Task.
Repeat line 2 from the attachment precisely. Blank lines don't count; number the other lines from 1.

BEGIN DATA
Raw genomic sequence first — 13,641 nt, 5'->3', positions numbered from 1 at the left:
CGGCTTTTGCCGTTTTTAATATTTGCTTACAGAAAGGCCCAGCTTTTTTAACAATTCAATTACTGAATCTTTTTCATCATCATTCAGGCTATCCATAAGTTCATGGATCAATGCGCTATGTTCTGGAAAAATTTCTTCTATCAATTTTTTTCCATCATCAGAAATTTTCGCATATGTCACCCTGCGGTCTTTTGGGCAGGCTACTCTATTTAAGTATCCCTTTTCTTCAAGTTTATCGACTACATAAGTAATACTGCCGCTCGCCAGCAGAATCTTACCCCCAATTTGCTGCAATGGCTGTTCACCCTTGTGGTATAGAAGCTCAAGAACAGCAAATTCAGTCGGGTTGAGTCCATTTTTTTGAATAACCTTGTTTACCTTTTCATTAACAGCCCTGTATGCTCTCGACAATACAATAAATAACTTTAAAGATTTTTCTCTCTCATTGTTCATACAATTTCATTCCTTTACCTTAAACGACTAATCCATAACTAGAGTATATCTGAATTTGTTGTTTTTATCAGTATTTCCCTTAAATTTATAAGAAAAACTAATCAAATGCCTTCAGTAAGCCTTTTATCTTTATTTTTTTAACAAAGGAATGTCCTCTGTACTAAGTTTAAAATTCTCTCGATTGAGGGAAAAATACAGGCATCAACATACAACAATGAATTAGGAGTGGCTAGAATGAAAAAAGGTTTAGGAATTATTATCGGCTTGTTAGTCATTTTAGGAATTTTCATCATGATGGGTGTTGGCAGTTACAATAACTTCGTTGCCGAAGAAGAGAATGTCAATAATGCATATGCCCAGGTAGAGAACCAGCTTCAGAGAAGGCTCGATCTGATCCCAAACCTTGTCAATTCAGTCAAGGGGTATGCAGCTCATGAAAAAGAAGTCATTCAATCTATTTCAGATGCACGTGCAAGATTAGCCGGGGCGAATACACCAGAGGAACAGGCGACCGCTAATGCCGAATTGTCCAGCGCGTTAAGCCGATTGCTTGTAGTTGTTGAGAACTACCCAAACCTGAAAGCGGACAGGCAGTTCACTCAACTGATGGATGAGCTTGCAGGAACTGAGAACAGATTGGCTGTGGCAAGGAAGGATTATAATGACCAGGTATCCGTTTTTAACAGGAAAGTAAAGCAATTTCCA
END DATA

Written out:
CGGCTTTTGCCGTTTTTAATATTTGCTTACAGAAAGGCCCAGCTTTTTTAACAATTCAATTACTGAATCTTTTTCATCATCATTCAGGCTATCCATAAGTTCATGGATCAATGCGCTATGTTCTGGAAAAATTTCTTCTATCAATTTTTTTCCATCATCAGAAATTTTCGCATATGTCACCCTGCGGTCTTTTGGGCAGGCTACTCTATTTAAGTATCCCTTTTCTTCAAGTTTATCGACTACATAAGTAATACTGCCGCTCGCCAGCAGAATCTTACCCCCAATTTGCTGCAATGGCTGTTCACCCTTGTGGTATAGAAGCTCAAGAACAGCAAATTCAGTCGGGTTGAGTCCATTTTTTTGAATAACCTTGTTTACCTTTTCATTAACAGCCCTGTATGCTCTCGACAATACAATAAATAACTTTAAAGATTTTTCTCTCTCATTGTTCATACAATTTCATTCCTTTACCTTAAACGACTAATCCATAACTAGAGTATATCTGAATTTGTTGTTTTTATCAGTATTTCCCTTAAATTTATAAGAAAAACTAATCAAATGCCTTCAGTAAGCCTTTTATCTTTATTTTTTTAACAAAGGAATGTCCTCTGTACTAAGTTTAAAATTCTCTCGATTGAGGGAAAAATACAGGCATCAACATACAACAATGAATTAGGAGTGGCTAGAATGAAAAAAGGTTTAGGAATTATTATCGGCTTGTTAGTCATTTTAGGAATTTTCATCATGATGGGTGTTGGCAGTTACAATAACTTCGTTGCCGAAGAAGAGAATGTCAATAATGCATATGCCCAGGTAGAGAACCAGCTTCAGAGAAGGCTCGATCTGATCCCAAACCTTGTCAATTCAGTCAAGGGGTATGCAGCTCATGAAAAAGAAGTCATTCAATCTATTTCAGATGCACGTGCAAGATTAGCCGGGGCGAATACACCAGAGGAACAGGCGACCGCTAATGCCGAATTGTCCAGCGCGTTAAGCCGATTGCTTGTAGTTGTTGAGAACTACCCAAACCTGAAAGCGGACAGGCAGTTCACTCAACTGATGGATGAGCTTGCAGGAACTGAGAACAGATTGGCTGTGGCAAGGAAGGATTATAATGACCAGGTATCCGTTTTTAACAGGAAAGTAAAGCAATTTCCA